The queen’s speech on Monday won’t lead to many, if any, new laws.
Johnson lost his working majority last month when 21 MPs were booted out of the Tory party for supporting parliamentary efforts to stop a no-deal Brexit.
The queen’s speech could even be voted down for the first time in 95 years. But it gave a preview of what the Tory manifesto for a general election will look like.
At its centre were repressive “law and order” measures designed to direct anger away from the Tories and towards an “enemy within”.
The Tories want harsher sentences for many crimes and the removal of the possibility of release on licence halfway through a sentence for some prisoners.
Community sentences would be made harsher and there would be more extradition powers to replace the European Arrest Warrant. Maximum sentences for foreign nationals who breach a deportation order would be “drastically increased”.
Frances Crook, chief executive from the Howard League for Penal Reform, said the sentencing changes were “the politics of the lynch mob”.
“We already know that prisoners are in appalling conditions, with a lot of violence, injury and suicides,” she said.Crook later tweeted, “Desperate and weak governments always try to curry favour by stirring up hate, increasing punishment is a race to the bottom of politics.”
The queen’s speech featured calls for further attacks on migrants, with a points-based system that will seek to limit poorer people coming to Britain.
None of this will reduce crime, which is fuelled by austerity policies and alienation from society. But it is further evidence that Johnson wants an election dominated by reactionary arguments.
Realising that rail privatisation is a powerful target for Labour, the Tories said they want to reform the present franchising system.
But they aren’t taking back rail from the privatisers.
RMT union general secretary Mick Cash said, “Train companies will always suck the life blood out of the system in profits and dividends.”
Voter ID plan hits vulnerable
The queen’s speech said “the union is of the utmost importance to the government”.
But 50 percent of people in Scotland want independence, according to a recent poll.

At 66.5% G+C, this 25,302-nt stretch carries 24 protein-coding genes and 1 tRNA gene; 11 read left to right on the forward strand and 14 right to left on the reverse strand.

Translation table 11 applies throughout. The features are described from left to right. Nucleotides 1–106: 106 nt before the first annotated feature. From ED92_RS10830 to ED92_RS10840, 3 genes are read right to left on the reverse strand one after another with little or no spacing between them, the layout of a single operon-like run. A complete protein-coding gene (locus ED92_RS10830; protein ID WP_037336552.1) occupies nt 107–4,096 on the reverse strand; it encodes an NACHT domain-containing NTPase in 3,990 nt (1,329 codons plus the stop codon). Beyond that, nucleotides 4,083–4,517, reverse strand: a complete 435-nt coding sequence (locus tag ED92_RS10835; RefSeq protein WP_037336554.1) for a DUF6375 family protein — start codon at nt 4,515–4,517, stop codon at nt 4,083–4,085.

Scottish National Party leader Nicola Sturgeon said last weekend that she will request a new independence referendum before the end of the year.
But both the Tories and Labour have said they are against such a move.
The government claimed in the queen’s speech that there will be measures to improve air and water quality.
They are under pressure over environmental issues.
But they will do nothing meaningful to interfere with firms’ profit-making.
There is one measure that Boris Johnson would like to rush through before an election—making it harder for people to vote.
The queen’s speech said there would be measures to “protect the integrity of democracy”.
This could mean compulsory photo ID—such as passports or driving licences—for voters.
It would hit groups such as migrants, homeless people, young and older voters hardest.
A trial voter ID scheme at ten authorities in the English local elections in May saw 2,803 people turned away.
Tory cuts hit school uniform support
Support for families to help with the cost of school uniforms has fallen by more than 70 percent across England since 2010.
More than 80 percent of local councils now offer no assistance, blaming years of cuts.
Data collected through the Freedom of Information Act showed that the “school uniform grant” has been dramatically scaled back.
The Department for Education still advertises the grant, but councils have to fund it. Just 27 out of 149 councils surveyed provide the grant.
A third of those only do so in cases such as fires, floods or “extreme poverty”.
Only three councils offer a grant to poorer children in all school years and situations.